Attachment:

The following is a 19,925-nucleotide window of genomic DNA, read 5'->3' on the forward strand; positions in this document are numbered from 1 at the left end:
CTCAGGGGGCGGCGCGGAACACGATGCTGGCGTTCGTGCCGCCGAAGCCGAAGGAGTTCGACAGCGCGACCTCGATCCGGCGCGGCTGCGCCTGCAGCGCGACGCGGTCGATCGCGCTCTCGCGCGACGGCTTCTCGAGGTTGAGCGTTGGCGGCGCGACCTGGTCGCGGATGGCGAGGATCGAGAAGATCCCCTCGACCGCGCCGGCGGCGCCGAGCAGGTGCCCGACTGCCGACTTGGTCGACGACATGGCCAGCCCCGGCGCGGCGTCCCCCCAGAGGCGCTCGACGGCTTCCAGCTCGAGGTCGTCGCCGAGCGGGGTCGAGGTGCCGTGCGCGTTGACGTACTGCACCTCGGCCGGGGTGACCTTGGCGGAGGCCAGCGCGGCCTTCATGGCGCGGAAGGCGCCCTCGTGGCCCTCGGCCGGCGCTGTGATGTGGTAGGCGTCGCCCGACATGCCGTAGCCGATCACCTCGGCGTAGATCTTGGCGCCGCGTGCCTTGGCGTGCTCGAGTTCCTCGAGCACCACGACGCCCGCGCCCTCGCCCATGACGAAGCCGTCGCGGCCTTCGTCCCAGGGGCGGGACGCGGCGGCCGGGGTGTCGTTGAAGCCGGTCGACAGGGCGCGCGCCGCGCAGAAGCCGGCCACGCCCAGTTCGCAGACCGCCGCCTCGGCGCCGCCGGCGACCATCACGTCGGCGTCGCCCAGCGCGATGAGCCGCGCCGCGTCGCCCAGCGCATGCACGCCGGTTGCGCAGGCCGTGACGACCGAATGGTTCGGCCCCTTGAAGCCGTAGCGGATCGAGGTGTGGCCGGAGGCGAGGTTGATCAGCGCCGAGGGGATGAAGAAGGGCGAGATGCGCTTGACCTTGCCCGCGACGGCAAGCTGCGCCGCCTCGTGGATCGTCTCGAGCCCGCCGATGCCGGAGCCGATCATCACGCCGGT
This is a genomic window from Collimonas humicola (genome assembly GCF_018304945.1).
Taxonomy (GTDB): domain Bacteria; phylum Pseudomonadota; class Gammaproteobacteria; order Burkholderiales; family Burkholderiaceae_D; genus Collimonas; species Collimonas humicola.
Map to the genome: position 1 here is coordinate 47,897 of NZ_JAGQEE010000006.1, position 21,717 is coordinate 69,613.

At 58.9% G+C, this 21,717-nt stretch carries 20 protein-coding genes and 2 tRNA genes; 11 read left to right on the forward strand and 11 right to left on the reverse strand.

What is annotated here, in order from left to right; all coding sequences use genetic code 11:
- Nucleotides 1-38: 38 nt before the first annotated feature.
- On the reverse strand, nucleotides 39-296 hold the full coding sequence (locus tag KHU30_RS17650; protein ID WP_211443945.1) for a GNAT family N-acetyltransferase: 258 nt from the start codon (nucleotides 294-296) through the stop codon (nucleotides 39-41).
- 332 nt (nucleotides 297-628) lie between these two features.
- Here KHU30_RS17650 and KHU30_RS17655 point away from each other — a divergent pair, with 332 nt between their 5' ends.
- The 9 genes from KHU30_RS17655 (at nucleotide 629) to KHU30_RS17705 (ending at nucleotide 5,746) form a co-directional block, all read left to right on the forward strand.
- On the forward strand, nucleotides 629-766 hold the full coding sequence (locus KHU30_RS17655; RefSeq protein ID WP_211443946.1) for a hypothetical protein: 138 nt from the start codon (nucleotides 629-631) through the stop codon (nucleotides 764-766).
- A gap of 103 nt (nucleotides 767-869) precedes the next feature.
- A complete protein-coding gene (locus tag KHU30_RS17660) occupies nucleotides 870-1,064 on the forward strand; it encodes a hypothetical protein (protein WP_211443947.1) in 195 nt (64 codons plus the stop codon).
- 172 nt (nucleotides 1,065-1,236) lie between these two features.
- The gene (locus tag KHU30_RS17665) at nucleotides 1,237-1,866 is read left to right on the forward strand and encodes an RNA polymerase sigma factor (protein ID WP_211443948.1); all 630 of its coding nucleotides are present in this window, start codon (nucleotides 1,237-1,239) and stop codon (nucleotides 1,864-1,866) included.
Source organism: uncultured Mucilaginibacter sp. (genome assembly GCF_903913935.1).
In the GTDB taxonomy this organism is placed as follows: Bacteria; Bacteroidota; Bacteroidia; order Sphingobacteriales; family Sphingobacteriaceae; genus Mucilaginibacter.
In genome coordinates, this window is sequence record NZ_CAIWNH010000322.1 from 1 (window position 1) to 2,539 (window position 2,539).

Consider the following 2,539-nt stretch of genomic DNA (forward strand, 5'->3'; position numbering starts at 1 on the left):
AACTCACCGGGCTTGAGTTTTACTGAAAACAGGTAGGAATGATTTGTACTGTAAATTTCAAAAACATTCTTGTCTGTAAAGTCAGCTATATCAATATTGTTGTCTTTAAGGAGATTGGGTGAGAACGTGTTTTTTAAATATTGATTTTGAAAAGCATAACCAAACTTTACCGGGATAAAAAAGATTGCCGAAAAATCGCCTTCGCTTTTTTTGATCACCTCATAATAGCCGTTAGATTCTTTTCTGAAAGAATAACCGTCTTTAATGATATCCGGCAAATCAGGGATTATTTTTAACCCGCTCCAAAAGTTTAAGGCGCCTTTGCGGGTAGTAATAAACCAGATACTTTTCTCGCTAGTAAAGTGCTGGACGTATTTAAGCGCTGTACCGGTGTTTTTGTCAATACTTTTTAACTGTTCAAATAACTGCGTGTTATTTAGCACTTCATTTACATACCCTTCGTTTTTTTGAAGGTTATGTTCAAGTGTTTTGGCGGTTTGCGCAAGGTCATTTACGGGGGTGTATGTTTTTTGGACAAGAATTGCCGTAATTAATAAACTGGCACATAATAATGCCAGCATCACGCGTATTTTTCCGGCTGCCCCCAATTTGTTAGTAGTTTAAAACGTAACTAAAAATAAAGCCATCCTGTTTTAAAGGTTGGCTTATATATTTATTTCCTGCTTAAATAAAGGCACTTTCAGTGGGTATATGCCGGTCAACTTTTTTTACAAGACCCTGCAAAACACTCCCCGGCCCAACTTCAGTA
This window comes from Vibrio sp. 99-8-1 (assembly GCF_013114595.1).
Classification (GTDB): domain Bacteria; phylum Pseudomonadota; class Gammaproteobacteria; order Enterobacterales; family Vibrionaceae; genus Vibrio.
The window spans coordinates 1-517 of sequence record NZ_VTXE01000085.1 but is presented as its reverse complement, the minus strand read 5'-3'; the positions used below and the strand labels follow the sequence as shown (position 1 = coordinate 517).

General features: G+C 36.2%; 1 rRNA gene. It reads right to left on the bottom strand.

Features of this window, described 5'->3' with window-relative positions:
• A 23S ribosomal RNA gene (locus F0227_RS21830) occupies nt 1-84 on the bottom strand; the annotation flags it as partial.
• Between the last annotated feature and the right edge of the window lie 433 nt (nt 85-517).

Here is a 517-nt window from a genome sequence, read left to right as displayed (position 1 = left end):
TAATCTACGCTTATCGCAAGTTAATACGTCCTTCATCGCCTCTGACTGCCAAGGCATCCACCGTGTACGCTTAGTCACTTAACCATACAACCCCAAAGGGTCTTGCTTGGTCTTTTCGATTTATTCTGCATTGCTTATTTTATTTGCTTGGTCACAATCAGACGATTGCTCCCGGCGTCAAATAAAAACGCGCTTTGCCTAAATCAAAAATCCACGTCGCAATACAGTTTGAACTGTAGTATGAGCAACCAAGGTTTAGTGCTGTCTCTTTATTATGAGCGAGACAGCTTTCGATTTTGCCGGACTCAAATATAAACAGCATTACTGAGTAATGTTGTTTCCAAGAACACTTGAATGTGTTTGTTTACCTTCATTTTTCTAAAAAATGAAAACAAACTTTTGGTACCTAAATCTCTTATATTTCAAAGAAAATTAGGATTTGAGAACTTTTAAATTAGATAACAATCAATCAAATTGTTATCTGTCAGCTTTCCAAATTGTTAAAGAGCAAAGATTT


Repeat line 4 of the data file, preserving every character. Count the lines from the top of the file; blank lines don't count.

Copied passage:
Taxonomy (GTDB): domain Bacteria; phylum Pseudomonadota; class Gammaproteobacteria; order Burkholderiales; family Burkholderiaceae_D; genus Collimonas; species Collimonas humicola.